Month: July 2010

Joint Meeting by SIETAR-Kansai and JSMR(Japan Society for Multicultural Relations)-Chubu/Kansai Theme: Language Education for Multicultural Society

Presenters:  1) Yoko Matsuda (School of Economics, University of Hyogo)

             2) Akie Tomozawa (Faculty of International Studies and Liberal

                Arts,  Momoyama Gakuin University)

Date:  Saturday, July 10, 2010,   14:00-17:00

       (There’s a party at a restaurant after the meeting. About 3000 yen?.)

Place:  Ryukoku University Osaka Umeda Campus,

      (14 F, Hilton Plaza West Office Tower, 2-2-2, Umeda, Kita-ku, Osaka City)

Access: http://career.ryukoku.ac.jp/osaka_campus/access/index.html

         Tel: 06-6344-0218, Fax: 06-6344-0261

Fee:  Free   (Both members and non-members are welcome.)

Language:  Japanese  (Q&A can be in English.)

Inquiries and Registration:   Prior registration is requested for attendance and the party.

Please send an e-mail to Yoko Matsuda

  

Description of the presentations

1) Multilayered structure of Australian language-in-education policies: Focusing on Multiculturalism  (Yoko Matsuda)

     Australia transformed its ‘White Australia policy’ to ‘Multiculturalism’ in the early 1970s. The first national language policies were formulated in 1987, followed by some revised versions since then. They centered around promotion of plural language education at schools, based on the multiculturalism. 

     Australian multiculturalism has three basic principles, including ‘economic efficiency’ as well as ‘cultural respect’ and ‘social justice’. These three principles sometimes cause conflict over which to come first on a particular issue.  Ethnic identity as a group was valued at the earlier stage in 70s -80s, but some criticism against valuing ethnic identity has been raised, such as ‘multiculturalism would divide the society,’ and ‘it assumes the white controls over the non-white.’ Considering these different opinions multi-layered language policies have been developed. However, these policies cause some conflicting situations at school between the maintenance of immigrant and Aboriginal languages, Asian languages for economic purposes and traditional European languages, while we can find a new phenomenon caused by the cross-over between various languages taught at schools. Also ‘intercultural language learning’ has been giving a prospect of paradigm shift in language education field.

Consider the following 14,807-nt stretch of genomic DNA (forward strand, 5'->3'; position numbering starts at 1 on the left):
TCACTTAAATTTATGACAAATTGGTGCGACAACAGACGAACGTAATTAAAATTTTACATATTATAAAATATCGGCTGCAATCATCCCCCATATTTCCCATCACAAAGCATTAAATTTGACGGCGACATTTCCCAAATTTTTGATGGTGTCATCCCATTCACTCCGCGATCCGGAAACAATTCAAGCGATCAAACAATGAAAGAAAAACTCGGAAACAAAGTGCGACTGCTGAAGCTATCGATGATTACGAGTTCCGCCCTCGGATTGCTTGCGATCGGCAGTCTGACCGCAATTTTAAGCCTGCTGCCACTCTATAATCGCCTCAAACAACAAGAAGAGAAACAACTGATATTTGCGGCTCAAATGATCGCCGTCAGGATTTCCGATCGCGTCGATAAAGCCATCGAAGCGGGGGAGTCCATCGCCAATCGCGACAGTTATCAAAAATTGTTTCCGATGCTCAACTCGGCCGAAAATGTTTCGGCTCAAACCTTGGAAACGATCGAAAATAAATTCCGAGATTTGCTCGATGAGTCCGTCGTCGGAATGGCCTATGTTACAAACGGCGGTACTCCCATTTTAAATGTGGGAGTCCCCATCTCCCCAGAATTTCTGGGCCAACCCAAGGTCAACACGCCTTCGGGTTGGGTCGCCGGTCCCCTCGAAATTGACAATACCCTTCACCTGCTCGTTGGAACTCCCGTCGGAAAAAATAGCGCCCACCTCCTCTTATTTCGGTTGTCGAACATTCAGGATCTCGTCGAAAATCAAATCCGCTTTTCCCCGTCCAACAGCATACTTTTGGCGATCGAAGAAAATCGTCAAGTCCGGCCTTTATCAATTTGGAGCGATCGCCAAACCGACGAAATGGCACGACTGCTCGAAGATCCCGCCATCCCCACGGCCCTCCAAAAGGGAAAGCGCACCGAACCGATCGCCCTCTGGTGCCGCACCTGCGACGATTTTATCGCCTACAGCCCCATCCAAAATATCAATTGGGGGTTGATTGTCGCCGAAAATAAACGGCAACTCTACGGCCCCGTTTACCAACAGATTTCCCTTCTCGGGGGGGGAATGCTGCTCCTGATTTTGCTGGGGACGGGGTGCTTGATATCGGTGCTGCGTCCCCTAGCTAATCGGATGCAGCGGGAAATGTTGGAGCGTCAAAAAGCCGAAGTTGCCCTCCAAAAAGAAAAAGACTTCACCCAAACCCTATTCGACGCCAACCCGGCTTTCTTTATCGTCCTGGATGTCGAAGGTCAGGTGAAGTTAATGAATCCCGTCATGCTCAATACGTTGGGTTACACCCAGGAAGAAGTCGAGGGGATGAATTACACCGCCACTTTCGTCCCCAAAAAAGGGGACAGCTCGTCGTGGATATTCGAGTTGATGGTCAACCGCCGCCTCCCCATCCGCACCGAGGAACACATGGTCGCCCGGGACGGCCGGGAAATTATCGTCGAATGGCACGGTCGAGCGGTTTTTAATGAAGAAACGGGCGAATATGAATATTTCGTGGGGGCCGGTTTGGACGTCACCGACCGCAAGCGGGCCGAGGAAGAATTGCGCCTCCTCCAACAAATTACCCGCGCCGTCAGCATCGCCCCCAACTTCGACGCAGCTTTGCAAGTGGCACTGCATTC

2)Language education of “migrating” children – searching for an immigrant society of “Japan model” (Akie Tomozawa)

 

     The number of children whose mother tongue is not Japanese has been increasing rapidly. According to a survey conducted by MEXT( the Ministry of Education, Culture, Sports, Science and Technology) in September 2008, the number of foreign children who require Japanese language teaching is 28,575, (12.5% increase compared to the previous year), and the number of Japanese children who require Japanese language teaching is 4,895, (11.7% increase compared to the previous year) . In total over 33,000 children whose mother tongue is a language other than Japanese are now studying at Japanese schools. Teachers who encounter these non-Japanese speaking children have been struggling with them in the classes day by day without enough knowledge, experience, supporting personnel, budget and support system. Education for foreign children is not considered to be a ‘right and duty’ of the national government but a mere ‘favor’.  That’s the reason for the ad hoc treatment of these children’s education.

     In 1990s, sudden increase of ‘New-comers’ whose mother tongues are not Japanese, such as Japanese Latinos, Returnees from China (abandoned after the war), Indo-Chinese refugees and children of international marriage, attracted attention of teachers and some effort has been given to improve their situation. However, the educational issue of ‘Old-comers’, such as Korean-Japanese and Chinese who’ve been in Japan for many years and speak only Japanese, has not been widely discussed.

     It reflects distress of Japanese society caused by the rapid increase of foreign residents with neither clear government policy for accepting immigrants nor a vision of the future Japanese society. What is the meaning of ‘multicultural society’ in Japan?  The analysis of current situation at school will give us an insight into a possible vision for the future.

 

Profiles of the presenters

1) Professor at the Department of International Economics, University of Hyogo.  MA from Osaka University and University of Rochester in the US in linguistics.  Ph.D. (socio linguistics) from Osaka University.  Research interests are language policies and multiculturalism in Australia, intercultural communication and teaching Japanese as a second language in Australia and Japan. Publications include Language-in-education policies in multicultural Australia, Hituji Shobo, 2009, “ Identity in intercultural communication education for multicultural society” Jinbun Ronshu, 2001.

 

2) BA from Osaka University for Foreign Studies (English major), MA from History Department of University of Wisconsin at Madison. Teaching at Momoyama Gakuin University (St. Andrews University) from 1991. Major fields of study are Japanese as a Second Language and Language policies.  The recent publication is Handbook of Language and Ethnic Identity: Disciplinary and Regional perspectives, Oxford University Press, 2010, (coauthor).